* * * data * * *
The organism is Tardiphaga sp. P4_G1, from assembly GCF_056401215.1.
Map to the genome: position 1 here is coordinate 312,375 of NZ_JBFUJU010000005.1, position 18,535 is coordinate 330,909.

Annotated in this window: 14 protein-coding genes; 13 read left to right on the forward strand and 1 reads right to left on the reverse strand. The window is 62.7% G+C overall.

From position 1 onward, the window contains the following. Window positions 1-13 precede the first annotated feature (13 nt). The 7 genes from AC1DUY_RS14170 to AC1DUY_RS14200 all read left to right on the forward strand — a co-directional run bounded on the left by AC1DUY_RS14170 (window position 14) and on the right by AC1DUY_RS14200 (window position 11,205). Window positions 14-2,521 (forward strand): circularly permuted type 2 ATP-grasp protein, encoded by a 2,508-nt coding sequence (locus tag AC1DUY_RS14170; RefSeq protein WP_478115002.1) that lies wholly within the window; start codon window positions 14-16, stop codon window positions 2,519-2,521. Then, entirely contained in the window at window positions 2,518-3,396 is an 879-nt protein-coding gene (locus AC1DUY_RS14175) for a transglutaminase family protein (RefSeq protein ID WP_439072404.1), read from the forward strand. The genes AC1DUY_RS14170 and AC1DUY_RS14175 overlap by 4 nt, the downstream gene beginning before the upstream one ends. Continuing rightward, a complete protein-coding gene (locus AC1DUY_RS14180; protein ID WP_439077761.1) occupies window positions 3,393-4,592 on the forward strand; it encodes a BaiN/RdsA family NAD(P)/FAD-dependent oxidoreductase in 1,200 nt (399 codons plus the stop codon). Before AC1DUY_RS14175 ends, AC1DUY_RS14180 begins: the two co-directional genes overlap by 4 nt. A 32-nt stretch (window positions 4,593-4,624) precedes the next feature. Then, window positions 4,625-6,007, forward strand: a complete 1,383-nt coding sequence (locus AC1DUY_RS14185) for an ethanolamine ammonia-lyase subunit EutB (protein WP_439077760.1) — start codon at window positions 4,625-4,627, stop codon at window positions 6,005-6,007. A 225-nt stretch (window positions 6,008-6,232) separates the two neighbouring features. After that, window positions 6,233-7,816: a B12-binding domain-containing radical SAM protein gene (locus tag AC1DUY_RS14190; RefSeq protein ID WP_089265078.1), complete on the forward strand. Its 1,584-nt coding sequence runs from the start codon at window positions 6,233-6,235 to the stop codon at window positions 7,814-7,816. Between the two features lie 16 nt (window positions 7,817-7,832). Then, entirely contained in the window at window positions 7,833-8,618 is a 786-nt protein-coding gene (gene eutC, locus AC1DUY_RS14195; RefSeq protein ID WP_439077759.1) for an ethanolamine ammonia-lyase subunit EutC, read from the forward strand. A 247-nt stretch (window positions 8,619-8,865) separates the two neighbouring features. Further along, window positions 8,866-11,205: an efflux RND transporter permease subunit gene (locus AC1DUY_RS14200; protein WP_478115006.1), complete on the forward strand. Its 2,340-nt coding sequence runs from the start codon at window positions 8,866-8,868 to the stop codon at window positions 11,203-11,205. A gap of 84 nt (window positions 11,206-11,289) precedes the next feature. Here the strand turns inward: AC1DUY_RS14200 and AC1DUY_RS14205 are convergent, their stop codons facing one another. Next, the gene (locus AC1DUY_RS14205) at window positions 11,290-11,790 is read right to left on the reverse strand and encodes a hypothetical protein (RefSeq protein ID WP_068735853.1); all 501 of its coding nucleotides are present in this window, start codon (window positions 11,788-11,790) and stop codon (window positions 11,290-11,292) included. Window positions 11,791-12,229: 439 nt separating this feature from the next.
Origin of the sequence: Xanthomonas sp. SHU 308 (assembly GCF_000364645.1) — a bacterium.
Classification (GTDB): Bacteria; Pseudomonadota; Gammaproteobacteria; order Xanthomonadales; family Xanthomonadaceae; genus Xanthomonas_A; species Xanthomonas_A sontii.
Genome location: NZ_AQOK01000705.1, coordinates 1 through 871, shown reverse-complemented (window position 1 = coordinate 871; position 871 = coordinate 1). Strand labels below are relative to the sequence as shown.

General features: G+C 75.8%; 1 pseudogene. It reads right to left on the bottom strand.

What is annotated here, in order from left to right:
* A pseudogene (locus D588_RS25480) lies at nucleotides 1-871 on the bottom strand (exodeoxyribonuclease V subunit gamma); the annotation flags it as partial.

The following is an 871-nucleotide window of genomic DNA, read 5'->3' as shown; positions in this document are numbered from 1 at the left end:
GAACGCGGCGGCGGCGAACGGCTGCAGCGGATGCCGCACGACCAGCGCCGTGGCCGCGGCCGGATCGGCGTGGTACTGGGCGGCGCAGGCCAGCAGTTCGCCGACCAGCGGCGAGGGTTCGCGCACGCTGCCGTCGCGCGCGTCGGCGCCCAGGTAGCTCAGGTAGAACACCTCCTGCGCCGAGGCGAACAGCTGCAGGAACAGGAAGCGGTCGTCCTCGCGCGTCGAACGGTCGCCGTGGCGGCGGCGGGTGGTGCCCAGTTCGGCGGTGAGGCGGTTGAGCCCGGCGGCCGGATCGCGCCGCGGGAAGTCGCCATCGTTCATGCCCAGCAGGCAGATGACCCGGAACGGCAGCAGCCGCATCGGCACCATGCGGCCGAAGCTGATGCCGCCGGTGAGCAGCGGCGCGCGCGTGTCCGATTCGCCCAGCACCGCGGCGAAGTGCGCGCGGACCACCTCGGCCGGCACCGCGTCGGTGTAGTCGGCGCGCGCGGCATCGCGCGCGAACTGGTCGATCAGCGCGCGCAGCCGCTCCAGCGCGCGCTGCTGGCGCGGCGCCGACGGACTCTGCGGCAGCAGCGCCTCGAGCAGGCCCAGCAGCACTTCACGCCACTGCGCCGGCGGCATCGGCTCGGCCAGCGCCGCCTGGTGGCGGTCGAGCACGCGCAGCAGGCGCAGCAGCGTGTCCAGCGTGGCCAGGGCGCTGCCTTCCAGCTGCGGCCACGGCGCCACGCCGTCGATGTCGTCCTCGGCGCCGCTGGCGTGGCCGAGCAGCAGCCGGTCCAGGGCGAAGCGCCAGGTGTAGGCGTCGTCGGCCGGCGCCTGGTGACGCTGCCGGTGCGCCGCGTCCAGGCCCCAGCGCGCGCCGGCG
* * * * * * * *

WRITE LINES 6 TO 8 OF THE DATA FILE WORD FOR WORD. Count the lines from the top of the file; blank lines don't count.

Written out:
Classification (GTDB): Bacteria; Pseudomonadota; Gammaproteobacteria; order Xanthomonadales; family Xanthomonadaceae; genus Xanthomonas_A; species Xanthomonas_A sontii.
Genome location: NZ_AQOK01000705.1, coordinates 1 through 871, shown reverse-complemented (window position 1 = coordinate 871; position 871 = coordinate 1). Strand labels below are relative to the sequence as shown.

General features: G+C 75.8%; 1 pseudogene. It reads right to left on the bottom strand.